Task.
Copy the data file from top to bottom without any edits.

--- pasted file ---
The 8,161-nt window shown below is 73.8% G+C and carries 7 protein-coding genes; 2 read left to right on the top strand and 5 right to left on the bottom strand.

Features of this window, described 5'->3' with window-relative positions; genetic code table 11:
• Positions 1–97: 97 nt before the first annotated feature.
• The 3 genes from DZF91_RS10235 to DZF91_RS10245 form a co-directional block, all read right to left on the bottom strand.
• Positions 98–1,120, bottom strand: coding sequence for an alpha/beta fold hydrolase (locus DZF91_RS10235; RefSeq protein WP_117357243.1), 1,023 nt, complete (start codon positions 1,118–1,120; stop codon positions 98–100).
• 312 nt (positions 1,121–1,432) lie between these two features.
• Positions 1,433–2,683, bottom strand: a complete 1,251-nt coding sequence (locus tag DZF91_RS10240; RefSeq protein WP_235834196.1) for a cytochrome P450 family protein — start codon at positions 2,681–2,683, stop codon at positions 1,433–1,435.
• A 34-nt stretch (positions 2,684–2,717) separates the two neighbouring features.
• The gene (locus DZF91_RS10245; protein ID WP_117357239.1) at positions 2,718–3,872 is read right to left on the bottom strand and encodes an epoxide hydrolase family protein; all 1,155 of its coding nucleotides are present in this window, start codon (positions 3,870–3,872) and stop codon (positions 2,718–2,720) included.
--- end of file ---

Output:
The 8,161-nt window shown below is 73.8% G+C and carries 7 protein-coding genes; 2 read left to right on the top strand and 5 right to left on the bottom strand.

Features of this window, described 5'->3' with window-relative positions; genetic code table 11:
• Positions 1–97: 97 nt before the first annotated feature.
• The 3 genes from DZF91_RS10235 to DZF91_RS10245 form a co-directional block, all read right to left on the bottom strand.
• Positions 98–1,120, bottom strand: coding sequence for an alpha/beta fold hydrolase (locus DZF91_RS10235; RefSeq protein WP_117357243.1), 1,023 nt, complete (start codon positions 1,118–1,120; stop codon positions 98–100).
• 312 nt (positions 1,121–1,432) lie between these two features.
• Positions 1,433–2,683, bottom strand: a complete 1,251-nt coding sequence (locus tag DZF91_RS10240; RefSeq protein WP_235834196.1) for a cytochrome P450 family protein — start codon at positions 2,681–2,683, stop codon at positions 1,433–1,435.
• A 34-nt stretch (positions 2,684–2,717) separates the two neighbouring features.
• The gene (locus DZF91_RS10245; protein ID WP_117357239.1) at positions 2,718–3,872 is read right to left on the bottom strand and encodes an epoxide hydrolase family protein; all 1,155 of its coding nucleotides are present in this window, start codon (positions 3,870–3,872) and stop codon (positions 2,718–2,720) included.